Review: Azio's Retro Classic Mechanical Keyboard 
Monday, December 4, 2017 at 3:38PM
Gadjo Cardenas Sevilla in ., Azio's, Buyers Guide, First Looks, Peripherals, Retro Classic Mechanical Keyboard, Reviews, accessories

Text and photos by Seamus Bellamy

Good looks and mechanical keys—what’s not to love?

Azio’s Retro Classic Mechanical Keyboard doesn’t come cheap. Starting at $190, the price of owning one is obscene. But my God, is it pretty. When Azio’s PR rep asked if I’d like to take one for a spin, the answer was an immediate ‘yes.’ I needed to see if they keyboard’s function could come close to mirroring its form.


The first thing you’ll notice while manhandling one of these things out of its packaging, is the heft. With a chrome plated, zinc aluminum alloy frame, leather top plate and heavy aluminum hex bolts to bind it all together,  The Retro Classic weighs in at 3.5 pounds. The keyboard’s bottom plate is made with plastic, but you’ll never notice that it’s there. Even the mechanisms for altering this thing’s typing angle are heavy-duty. Instead of the flip out plastic legs that most keyboards come with.

The Retro Classic’s height is adjusted with a pair of twistable, rubber-footed pillars. Between the friction caused by the rubber against the top of my desk and the keyboard’s weight, this is one input device that’s not going to move around as you type. For some, this fact alone could be worth the price of admission.

User Experience

I found that typing with the Retro Classic comes with more of a learning curve than I’ve experienced with other mechanical keyboards that I’ve tested in the past. Much of this has to do with the shape of its keycaps. As its name implies, the Retro Classic Keyboard looks, well, retro. Anyone that’s laid eyes on a 1930s era Underwood will recognize it as the inspiration for the Retro Classic’s backlit keycaps. Round and trimmed out with the same polished metal aesthetic as the rest of the keyboard, they look simultaneously nostalgic and futuristic. Unfortunately, there’s a reason why we left keyboards of this style in the past. The rounded keys on the Retro Classic are frustratingly close together.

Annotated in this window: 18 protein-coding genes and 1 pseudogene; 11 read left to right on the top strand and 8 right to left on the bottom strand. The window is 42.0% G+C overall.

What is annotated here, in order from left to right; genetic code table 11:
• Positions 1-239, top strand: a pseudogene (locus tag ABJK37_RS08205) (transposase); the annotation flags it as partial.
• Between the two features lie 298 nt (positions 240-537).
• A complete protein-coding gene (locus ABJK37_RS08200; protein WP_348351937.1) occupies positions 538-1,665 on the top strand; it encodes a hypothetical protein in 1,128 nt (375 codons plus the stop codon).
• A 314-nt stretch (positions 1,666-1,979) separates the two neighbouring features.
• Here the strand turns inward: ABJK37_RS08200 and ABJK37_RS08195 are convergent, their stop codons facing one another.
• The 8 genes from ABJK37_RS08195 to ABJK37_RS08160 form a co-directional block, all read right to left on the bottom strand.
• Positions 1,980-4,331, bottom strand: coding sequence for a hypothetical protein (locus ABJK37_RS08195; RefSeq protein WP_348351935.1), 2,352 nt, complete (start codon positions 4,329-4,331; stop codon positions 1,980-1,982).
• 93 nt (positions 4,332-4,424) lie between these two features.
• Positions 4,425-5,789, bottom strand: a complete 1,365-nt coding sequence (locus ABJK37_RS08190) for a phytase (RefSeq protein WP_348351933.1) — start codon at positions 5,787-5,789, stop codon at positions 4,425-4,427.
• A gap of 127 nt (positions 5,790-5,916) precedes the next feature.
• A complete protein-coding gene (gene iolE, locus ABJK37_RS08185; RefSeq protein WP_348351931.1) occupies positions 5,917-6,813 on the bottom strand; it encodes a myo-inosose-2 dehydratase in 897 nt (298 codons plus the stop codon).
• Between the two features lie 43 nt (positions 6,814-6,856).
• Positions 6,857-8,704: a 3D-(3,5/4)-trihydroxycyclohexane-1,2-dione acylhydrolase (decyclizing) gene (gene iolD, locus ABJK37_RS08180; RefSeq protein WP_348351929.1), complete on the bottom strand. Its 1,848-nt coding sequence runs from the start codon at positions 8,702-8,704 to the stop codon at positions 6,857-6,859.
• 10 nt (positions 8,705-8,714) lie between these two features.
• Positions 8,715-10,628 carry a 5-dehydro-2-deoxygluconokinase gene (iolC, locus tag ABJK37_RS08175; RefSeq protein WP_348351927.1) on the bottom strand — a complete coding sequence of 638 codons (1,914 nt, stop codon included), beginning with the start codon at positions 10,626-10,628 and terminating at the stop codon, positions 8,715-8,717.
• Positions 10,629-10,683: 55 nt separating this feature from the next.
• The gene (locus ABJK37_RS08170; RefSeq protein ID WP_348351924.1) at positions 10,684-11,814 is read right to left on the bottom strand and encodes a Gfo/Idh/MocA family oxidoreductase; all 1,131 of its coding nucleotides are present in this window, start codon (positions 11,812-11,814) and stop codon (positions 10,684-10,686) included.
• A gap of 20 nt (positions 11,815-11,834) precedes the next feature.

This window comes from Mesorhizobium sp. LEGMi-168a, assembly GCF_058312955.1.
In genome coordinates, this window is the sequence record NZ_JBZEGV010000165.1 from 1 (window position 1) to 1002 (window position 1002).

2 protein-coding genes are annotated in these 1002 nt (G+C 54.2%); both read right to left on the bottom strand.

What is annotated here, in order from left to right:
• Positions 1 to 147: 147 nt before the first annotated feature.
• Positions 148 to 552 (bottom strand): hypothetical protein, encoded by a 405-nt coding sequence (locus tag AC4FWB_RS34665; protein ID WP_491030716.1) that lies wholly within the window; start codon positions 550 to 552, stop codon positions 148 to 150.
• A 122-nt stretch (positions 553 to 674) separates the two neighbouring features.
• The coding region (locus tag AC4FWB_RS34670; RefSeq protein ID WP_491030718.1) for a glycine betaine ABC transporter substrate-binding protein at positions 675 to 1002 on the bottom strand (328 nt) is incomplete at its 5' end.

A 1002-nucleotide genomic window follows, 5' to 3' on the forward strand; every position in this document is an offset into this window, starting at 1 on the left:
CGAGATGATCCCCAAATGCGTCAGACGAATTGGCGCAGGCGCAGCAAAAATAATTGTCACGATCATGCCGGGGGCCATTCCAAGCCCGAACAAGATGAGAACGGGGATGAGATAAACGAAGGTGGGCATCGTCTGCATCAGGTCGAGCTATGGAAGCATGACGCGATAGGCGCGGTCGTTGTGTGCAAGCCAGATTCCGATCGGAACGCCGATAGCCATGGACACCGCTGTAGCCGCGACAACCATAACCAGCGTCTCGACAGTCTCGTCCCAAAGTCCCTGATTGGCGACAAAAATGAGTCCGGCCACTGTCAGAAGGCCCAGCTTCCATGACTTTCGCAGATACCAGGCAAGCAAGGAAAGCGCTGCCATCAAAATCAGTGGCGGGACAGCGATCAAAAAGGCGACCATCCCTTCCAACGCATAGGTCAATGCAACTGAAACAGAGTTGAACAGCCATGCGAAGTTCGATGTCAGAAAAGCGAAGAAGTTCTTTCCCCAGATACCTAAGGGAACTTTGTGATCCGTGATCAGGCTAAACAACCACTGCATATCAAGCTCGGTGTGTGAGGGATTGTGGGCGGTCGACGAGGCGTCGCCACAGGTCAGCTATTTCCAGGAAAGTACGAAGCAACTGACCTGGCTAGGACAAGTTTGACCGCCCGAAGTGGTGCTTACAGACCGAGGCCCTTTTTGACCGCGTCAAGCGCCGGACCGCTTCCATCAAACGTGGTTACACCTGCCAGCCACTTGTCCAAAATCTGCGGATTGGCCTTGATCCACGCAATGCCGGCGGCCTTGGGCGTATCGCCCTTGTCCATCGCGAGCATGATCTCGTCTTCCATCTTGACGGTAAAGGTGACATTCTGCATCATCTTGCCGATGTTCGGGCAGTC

This, along with their rounded shape, which years of typing on square keycaps has left me unprepared for, made typing at any speed frustrating for the first week that I owned the Retro Classic. Four weeks in and I find that I still have difficulties in landing the letters that I want to, perhaps 10-15% of the time. And I type, a lot. Your mileage may differ. No matter how many typos you make, the keys, with their Kailh blue switches, provide click tactile feedback. They offer plenty of travel and are a pleasure to bang away on. As far as I can tell, the Retro Classic is only available with Mapping for Windows computers. However, it’s not all doom and gloom for Mac users.

Using USB Overdrive, I was able to remap the keyboard’s media and application control shortcut keys to jive with my MacBook Pro. The 10 minutes of tinker that this took definitely pays dividends on how good this thing looks sitting on top of my desk.

Should you buy one?

Look, you can get a very capable full-sized mechanical keyboard for less than half of what the Azio’s Retro Classic will set you back. And it’ll likely take a lot less typos than I’ve endured to learn how to type on it. So, if you’re looking for a keyboard that’ll let you get down to work immediately, or that’ll work for you in a fragfest right out of the box, then this the Retro Classic isn’t for you.

But if you feel that you deserve a luxury accessory, and have the time to work out the muscle memory required to rock this thing, then yes: by all means pick on up. This is easily the most beautiful peripheral that I’ve ever tested, and as my fingers learn to navigate it, I’ve been growing to love it more and more by the day. If you can stomach the cost and retro futuristic hardware is your kink, you’ll want to get your hands on one.

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